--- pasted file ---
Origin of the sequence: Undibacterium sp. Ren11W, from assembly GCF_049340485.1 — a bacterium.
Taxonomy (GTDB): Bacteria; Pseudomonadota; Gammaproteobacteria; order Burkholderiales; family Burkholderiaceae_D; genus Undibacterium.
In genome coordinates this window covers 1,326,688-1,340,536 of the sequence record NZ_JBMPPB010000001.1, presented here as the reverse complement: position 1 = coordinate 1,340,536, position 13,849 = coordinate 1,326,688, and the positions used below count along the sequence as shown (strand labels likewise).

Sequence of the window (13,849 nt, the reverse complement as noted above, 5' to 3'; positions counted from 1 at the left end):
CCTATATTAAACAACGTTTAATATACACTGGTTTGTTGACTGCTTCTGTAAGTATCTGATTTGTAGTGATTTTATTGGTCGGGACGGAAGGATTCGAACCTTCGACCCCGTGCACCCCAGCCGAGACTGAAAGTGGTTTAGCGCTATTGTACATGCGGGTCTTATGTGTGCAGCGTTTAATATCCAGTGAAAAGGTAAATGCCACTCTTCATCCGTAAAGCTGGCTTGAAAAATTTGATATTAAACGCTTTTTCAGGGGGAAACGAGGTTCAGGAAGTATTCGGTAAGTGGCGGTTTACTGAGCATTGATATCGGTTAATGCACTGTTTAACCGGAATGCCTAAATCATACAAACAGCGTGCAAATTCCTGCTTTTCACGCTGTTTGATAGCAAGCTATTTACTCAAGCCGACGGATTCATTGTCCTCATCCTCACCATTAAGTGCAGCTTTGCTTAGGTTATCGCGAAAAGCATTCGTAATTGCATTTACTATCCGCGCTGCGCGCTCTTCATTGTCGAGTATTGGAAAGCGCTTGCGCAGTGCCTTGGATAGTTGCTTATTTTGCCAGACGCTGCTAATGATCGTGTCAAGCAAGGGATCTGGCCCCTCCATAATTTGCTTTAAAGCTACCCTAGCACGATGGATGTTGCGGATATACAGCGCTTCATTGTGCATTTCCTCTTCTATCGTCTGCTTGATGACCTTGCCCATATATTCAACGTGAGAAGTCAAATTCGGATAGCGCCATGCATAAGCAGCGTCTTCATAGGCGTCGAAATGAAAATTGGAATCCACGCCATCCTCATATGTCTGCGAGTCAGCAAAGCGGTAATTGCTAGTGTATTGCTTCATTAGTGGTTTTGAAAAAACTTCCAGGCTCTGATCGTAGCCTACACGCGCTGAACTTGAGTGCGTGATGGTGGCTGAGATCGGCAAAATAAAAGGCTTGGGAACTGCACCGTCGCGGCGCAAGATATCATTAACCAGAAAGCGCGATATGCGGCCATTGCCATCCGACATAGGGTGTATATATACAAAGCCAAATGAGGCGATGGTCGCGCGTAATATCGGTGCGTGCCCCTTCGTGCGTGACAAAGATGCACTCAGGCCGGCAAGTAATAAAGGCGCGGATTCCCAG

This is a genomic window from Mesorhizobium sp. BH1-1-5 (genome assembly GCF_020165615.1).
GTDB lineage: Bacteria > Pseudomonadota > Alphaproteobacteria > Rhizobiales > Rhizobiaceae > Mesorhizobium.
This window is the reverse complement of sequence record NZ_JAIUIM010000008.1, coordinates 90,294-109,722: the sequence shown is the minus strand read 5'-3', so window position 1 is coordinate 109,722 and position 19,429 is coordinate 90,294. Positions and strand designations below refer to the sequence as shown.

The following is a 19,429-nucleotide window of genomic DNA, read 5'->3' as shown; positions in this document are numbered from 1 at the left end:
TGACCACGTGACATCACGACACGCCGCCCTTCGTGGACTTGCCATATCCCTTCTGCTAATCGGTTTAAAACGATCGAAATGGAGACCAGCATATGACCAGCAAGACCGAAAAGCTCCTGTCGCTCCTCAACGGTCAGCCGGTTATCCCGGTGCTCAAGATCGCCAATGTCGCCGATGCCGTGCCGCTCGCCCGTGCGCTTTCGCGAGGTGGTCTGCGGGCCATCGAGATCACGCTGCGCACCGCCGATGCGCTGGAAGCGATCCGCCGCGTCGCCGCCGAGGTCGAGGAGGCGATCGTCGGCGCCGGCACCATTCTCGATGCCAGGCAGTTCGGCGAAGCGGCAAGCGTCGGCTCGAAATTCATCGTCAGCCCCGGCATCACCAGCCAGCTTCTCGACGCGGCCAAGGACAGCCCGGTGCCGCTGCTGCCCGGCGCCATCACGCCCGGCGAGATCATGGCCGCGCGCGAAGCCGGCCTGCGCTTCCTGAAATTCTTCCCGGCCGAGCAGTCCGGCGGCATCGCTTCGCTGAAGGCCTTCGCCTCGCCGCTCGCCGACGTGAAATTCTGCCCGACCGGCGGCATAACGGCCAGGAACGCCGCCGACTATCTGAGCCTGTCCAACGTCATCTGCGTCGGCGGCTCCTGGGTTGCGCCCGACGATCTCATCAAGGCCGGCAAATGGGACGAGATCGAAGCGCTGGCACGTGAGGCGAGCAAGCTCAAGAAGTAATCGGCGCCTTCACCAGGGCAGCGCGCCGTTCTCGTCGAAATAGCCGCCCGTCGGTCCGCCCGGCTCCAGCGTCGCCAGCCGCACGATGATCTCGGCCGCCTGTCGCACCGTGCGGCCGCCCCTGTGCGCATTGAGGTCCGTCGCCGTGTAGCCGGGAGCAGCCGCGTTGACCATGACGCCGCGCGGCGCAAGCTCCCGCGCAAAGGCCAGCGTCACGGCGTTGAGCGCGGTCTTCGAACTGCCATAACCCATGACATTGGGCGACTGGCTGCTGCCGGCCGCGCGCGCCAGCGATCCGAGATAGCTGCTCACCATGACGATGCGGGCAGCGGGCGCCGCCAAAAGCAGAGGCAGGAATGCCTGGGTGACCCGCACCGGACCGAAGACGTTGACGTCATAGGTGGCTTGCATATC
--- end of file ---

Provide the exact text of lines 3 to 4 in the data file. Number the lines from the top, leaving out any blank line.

In genome coordinates this window covers 1,326,688-1,340,536 of the sequence record NZ_JBMPPB010000001.1, presented here as the reverse complement: position 1 = coordinate 1,340,536, position 13,849 = coordinate 1,326,688, and the positions used below count along the sequence as shown (strand labels likewise).

Sequence of the window (13,849 nt, the reverse complement as noted above, 5' to 3'; positions counted from 1 at the left end):